I’m not talking about the usual colicky infant (at least one guaranteed on every flight, or your money back), nor the chatty, close-talking seat mate whose entire diet, from the time he was first able to digest solid food, has consisted solely of raw onions and three-day old fish. I’m not even referring to the inconsiderate oaf who reclines his seat so far into your lap that you’re forced to eat your dinner off a tray on his forehead.
No. This was one of the biggies, one of those life-flashing-before-your-eyes moments that makes you wish you had put down your magazine, wrenched the ear phones blasting LMFAO’s “Sorry for Party Rocking” from your waxy canals, and listened to the safety announcements featuring cartoon characters demonstrating the technological complexities and mind-boggling intricacies of the aircraft, such as how a seat belt is not only fastened, but…whoa, duuuuuude!…unfastened. (One can only imagine that if Charles “Survival of the Fittest” Darwin had been called upon to compose those scripts, they would be considerably more concise).
In short (or rather, in long-winded, round-the-houses-on-a-rusty-bicycle-with-a-slowly-deflating-tire essence), the oxygen masks deployed…about three hours into a trans-Atlantic flight to London, over the dark, fathomless depths of the ocean.
Now, if you’ve ever wondered what you might do in the event of an emergency, I can only tell you this. If you’re me (which I am), and you’re in the loo (which I was), you freeze with your hands under the tap as the words “Don’t Panic” flash in big friendly letters through your mind.
At least, that was one of the thoughts bumbling around my brain like the Three Stooges in bumper cars. The others, in roughly chronological order, were:
1. “Well, the plane doesn’t seem to be plummeting. That’s a bonus.”
2. “Um…did I do that?”
You see, I’m not exactly known for good toilet karma. I have, on more than one occasion, accidentally pulled the red emergency cord in various public and hotel bathrooms, when I actually meant to flush the toilet or turn off the light. (To date, this has never resulted in the arrival of the fire brigade…or anyone else, for that matter…which is both a huge relief and also vaguely worrying).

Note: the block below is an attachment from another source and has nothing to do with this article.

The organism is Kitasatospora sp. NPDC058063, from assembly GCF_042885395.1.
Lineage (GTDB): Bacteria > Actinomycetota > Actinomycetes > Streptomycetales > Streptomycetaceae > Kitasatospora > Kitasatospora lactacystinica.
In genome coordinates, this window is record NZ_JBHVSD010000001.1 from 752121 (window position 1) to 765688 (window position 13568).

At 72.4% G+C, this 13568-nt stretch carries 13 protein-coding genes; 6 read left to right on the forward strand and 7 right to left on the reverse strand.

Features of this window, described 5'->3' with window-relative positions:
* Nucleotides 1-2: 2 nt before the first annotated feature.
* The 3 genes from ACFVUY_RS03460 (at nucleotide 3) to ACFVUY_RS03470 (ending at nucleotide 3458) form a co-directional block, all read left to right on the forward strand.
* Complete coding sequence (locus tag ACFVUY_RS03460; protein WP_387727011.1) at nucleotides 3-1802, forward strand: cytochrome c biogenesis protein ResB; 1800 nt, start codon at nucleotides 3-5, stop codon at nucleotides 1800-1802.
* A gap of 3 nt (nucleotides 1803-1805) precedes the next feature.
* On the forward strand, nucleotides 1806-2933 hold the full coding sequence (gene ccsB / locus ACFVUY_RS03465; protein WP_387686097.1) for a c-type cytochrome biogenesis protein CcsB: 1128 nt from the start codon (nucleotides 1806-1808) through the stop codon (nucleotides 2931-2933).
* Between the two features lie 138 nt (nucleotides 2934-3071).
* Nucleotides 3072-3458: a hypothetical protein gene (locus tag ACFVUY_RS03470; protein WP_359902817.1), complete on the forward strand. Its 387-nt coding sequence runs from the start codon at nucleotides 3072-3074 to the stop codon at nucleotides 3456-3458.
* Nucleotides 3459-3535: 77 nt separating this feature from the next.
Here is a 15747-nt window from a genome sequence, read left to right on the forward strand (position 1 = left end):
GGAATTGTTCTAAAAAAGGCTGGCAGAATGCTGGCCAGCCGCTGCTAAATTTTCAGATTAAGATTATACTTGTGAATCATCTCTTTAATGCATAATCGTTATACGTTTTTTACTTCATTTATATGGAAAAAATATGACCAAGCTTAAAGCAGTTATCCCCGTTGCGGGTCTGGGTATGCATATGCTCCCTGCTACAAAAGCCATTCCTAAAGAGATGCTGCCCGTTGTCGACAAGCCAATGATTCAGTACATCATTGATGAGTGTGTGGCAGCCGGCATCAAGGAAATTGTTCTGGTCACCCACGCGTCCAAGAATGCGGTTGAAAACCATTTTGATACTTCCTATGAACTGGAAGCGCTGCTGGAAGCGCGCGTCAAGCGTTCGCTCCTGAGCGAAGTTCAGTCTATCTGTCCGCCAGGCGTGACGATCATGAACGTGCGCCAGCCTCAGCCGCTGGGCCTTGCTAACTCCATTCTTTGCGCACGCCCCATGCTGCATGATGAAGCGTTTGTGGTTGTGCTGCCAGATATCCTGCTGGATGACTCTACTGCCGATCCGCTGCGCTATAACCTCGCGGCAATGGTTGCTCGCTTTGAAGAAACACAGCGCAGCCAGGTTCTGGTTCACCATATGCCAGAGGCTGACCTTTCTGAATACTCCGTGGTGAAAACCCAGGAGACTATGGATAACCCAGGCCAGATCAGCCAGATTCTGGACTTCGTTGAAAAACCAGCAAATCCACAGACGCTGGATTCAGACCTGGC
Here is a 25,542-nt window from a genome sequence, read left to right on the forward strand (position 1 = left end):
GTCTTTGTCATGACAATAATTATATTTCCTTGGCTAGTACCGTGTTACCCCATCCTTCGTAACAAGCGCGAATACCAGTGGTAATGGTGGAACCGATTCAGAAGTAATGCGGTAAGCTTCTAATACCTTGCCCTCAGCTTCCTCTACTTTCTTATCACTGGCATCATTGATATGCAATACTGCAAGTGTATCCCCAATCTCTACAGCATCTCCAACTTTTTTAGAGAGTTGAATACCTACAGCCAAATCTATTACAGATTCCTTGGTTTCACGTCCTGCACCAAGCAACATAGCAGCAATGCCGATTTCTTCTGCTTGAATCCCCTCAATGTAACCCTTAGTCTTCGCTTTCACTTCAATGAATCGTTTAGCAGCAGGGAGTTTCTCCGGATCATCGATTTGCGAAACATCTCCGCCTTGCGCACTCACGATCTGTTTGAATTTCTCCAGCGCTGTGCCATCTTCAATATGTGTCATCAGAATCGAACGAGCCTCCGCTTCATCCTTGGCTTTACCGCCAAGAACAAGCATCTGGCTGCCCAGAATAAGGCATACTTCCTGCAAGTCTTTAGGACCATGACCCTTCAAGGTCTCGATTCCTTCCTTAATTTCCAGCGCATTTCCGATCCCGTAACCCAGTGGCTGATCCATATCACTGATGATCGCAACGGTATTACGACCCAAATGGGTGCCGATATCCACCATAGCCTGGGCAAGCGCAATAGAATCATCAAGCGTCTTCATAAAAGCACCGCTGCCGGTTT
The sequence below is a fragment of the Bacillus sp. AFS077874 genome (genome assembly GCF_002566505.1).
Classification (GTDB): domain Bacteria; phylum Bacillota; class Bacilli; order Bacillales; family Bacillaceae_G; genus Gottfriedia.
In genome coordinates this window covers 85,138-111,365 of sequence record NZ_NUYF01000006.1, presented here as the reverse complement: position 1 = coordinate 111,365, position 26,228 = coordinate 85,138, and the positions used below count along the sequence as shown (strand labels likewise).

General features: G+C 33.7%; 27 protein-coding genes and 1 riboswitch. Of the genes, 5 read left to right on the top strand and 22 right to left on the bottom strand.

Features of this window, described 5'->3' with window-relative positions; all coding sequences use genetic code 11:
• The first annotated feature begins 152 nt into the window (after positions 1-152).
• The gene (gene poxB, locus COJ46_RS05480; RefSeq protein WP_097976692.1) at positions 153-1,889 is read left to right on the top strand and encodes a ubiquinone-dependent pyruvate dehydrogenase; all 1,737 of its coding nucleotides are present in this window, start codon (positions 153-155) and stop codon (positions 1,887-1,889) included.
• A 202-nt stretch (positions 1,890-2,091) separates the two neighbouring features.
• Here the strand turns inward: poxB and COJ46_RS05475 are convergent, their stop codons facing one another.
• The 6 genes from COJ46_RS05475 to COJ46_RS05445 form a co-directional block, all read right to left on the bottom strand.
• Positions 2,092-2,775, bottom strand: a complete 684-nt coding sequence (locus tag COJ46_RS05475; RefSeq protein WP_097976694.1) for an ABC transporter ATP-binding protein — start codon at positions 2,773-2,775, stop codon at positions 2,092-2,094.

Furthermore, when confronted with those high-tech Japanese toilets, the kind that look like La-Z-Boy recliners replete with seat warmers, spray nozzles and more buttons, bells and whistles than it ever took to operate the space shuttle, I’m generally reduced to tears. Give me a nice leafy bush or an oversized Solo cup over Robo-Loo any day.
3. “Huh. There are two oxygen masks in the bathroom.”
That’s right, my friends. If you’d opted to join the Mile High club with an airborne buddy, this transatlantic flight ensured your needs would be catered for “in the unlikely event of a change in cabin pressure.” Unless, of course, you got greedy and decided to make it a threesome.
(Don’t expect to always get so lucky in the loo, however, as the FAA has reportedly removed all oxygen masks from toilets on US flights to prevent anyone from tampering with them. So whatever you do in there, you better make it a quickie).
With those considerations out of the way, the realization that perhaps I should actually put on a mask myself finally leapfrogged to the forefront of my cortex.
Just as I was reaching for it, a voice boomed over the tannoy. It was the captain himself, sounding decidedly abashed.
“Er….sorry folks. I pushed the wrong button.” Yep. Apparently, he meant to provide oxygen for one passenger but inadvertently released them all.
At this point, I emerged from the loo and stepped into a scene out of Airplane. Bemused passengers were standing around in the aisles, snapping pictures of oxygen masks that dangled like jellyfish from the overhead compartments. (I, for one, was certainly not going to pass up this epic opportunity for a new Facebook profile photo).
But the oxygen-dispensing feedbags weren’t the only things the captain accidentally deployed. He also set off a chain reaction of general camaraderie. Strangers who wouldn’t look one another in the eye before were now smiling and chatting, laughing nervously in the way that you do when you’ve bonded over being scared witless at 30,000 feet.
It certainly put all my petty concerns into perspective.
Sure, the masks hung like used IV drips for the rest of the flight, but at least we knew they were there if we needed them.
And yes, the in-flight entertainment system went dark for about an hour just as some of the films were reaching their climax.
But when, moments before, you faced down what might, in the mildest of terms, be described as a real cheek-clencher, the last ten minutes of Maleficent isn’t the happy ending that concerns you most.
Maybe next time, when someone leans their chair back into my birth canal, I’ll take a kinder view. Maybe, just maybe, I’ll even give them a head massage. Or at least I won’t knee their seat back with quite the same vengeance.
Why You Should Marry the Girl in the Middle Seat: http://amylaughinghouse.com/?p=127
More on the FAA removal of oxygen masks in toilets on US flights: http://m.wsj.com/articles/SB10001424052748704261504576205340082506086?mobile=y